There are a number of benefits that come with mediation in the family law process, including but not limited to financial savings, efficiency, flexibility, and privacy
Mediation – also referred to as alternate dispute resolution – is a process by which parties meet with an impartial and neutral individual who assists them in the negotiation of their differences. In the context of family law, it is required prior to a trial in a contested divorce, and, if the couple shares any children, can provide two parents with the chance to talk about their child’s needs and resolve related disputes related to such issues as support, visitation, and decision-making authority.
Some couples also favor mediation because it can result in settlement and save costs in the long run, as it is less expensive to prepare for and go through mediation than preparing for trial. Note, however, that the mediator does not force a couple into agreement, but rather helps facilitate both parties into finding their own resolutions.
In the traditional family law process through the courts, costs tend to increase in part due to court efficiency issues. This is commonly misaligned with a client’s hopes and goals, which can then also lead to frustration. Conversely, the streamlined process of mediation can help minimize these expenses and ultimately help a couple prioritize their financial resources for other, more important expenses.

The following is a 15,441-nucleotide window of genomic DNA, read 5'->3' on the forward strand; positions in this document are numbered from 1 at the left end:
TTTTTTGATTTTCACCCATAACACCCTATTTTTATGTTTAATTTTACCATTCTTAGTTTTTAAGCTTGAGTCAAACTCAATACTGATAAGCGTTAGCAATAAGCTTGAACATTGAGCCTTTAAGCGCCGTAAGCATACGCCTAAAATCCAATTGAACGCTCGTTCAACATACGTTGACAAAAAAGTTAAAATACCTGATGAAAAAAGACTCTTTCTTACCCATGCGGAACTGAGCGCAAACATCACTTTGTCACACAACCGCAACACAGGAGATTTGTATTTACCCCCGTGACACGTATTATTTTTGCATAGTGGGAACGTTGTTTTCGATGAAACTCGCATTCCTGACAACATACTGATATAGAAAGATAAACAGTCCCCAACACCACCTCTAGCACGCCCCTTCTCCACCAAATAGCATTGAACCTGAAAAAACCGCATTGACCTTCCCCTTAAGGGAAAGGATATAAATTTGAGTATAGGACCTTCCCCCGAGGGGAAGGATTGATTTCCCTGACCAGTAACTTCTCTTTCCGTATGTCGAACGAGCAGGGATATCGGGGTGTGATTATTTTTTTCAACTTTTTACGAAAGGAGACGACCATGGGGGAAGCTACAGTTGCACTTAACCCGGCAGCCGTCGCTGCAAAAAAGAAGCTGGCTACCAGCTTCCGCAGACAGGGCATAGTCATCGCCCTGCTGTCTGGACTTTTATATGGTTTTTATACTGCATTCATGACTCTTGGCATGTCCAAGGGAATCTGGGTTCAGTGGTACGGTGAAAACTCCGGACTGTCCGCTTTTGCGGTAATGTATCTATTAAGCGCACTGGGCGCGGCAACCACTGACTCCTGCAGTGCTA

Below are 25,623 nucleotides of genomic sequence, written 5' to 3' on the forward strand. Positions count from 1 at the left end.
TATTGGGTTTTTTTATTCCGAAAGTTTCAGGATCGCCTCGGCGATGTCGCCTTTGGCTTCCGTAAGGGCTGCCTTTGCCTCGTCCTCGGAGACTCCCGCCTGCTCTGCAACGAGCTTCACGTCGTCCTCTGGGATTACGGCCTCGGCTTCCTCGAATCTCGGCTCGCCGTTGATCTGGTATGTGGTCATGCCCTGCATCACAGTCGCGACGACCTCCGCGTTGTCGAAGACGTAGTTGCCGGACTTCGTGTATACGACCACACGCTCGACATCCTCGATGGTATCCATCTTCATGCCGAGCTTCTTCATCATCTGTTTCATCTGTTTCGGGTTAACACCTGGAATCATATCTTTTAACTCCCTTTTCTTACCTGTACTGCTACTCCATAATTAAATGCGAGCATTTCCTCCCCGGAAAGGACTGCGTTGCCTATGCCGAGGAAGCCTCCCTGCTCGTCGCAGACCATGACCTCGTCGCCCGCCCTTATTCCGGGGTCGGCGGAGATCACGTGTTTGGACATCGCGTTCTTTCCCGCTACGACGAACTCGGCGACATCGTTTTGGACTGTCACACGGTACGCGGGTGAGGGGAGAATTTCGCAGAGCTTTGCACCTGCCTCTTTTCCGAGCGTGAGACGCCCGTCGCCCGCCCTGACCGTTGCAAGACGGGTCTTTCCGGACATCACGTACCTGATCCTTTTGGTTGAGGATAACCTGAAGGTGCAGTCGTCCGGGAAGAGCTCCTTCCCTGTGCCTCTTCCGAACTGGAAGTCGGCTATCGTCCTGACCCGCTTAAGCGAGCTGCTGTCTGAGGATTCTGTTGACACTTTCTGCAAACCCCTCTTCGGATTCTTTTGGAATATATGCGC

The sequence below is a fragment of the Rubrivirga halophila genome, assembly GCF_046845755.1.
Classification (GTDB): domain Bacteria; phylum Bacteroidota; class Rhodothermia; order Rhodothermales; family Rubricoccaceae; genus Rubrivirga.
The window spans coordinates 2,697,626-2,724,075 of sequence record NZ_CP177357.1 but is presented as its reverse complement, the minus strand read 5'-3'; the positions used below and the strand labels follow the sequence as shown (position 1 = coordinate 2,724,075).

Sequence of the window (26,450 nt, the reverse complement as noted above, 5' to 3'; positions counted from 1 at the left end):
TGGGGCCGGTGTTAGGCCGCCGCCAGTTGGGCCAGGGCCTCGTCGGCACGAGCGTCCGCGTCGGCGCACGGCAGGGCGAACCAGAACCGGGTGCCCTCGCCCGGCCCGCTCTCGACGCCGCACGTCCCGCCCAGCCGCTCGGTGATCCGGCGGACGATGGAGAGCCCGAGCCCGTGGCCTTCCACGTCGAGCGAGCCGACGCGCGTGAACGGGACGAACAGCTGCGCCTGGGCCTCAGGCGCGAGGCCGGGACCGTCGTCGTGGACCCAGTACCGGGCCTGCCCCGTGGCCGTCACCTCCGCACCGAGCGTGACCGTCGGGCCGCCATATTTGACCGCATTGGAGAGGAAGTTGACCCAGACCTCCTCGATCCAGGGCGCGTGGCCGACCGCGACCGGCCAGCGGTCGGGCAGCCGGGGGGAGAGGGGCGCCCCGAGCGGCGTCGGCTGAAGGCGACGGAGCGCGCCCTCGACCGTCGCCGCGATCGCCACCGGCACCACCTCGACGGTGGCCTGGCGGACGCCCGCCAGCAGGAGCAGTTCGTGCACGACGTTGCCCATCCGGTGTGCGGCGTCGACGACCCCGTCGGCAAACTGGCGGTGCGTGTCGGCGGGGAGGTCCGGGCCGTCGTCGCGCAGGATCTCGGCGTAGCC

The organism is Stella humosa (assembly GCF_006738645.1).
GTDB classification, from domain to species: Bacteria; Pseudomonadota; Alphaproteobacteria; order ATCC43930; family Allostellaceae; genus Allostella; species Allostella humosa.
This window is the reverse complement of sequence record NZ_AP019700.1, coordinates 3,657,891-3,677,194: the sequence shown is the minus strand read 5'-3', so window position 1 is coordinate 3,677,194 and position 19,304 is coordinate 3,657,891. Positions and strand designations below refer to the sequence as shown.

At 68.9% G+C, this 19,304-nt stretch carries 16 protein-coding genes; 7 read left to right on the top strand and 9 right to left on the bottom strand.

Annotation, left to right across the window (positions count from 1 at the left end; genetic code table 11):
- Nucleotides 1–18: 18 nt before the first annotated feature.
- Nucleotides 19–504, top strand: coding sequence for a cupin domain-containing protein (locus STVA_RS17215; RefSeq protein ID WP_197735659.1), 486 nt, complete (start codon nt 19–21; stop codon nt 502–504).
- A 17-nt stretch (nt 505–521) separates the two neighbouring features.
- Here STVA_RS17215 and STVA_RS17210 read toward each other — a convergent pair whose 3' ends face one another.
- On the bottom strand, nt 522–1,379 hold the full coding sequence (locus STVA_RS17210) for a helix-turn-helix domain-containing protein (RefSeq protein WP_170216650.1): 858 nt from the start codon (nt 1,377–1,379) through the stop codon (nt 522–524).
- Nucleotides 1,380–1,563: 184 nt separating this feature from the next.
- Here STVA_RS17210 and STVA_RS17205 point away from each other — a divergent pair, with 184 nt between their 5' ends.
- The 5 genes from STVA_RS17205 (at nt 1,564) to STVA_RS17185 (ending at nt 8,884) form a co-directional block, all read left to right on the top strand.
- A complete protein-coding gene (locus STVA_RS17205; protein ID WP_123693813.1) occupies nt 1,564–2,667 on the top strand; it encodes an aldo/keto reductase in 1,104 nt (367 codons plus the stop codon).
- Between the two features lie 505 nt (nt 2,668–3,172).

Time, Flexibility, and Privacy
Court proceedings can sometimes drag on for months or years, which can then expose a family to more and more stress. Mediation can offer the option of expediting the resolution of family law disputes, as well as an aspect of flexibility and privacy, where the parties present their “case” in a private setting.
What to Expect
The following describes the typical steps involved in the mediation process, as well as what comes out of it if the process is successful:
- The mediator is typically selected by agreement, with involvement with legal counsel or the judge
- Mediation occurs at the mediator’s office and lasts approximately three hours
- The mediator’s goal is to help divorcing spouses resolve the contested issues in the case, in part by finding common ground
- Most mediators ask each party to pay half of the mediation fees, and most charge between $100 and $300 per hour
- If the parties do come to an agreement and reach a settlement, the following paperwork is typically filed, depending upon the specific circumstances: Child support worksheets, marital dissolution agreement, permanent parenting plan, proposed final decree of divorce
Contact Us for Assistance With Family Law Mediation in Tennessee
Mediation can open the door for two parties to agree on a number of issues related to the future of their relationship and family, and having a qualified family law mediator to guide you through it is priceless. At the Law Office of David L. Scott, our Rutherford County family law mediation services are dedicated to helping couples navigate those roadblocks. Contact us today to schedule a confidential consultation and find out more.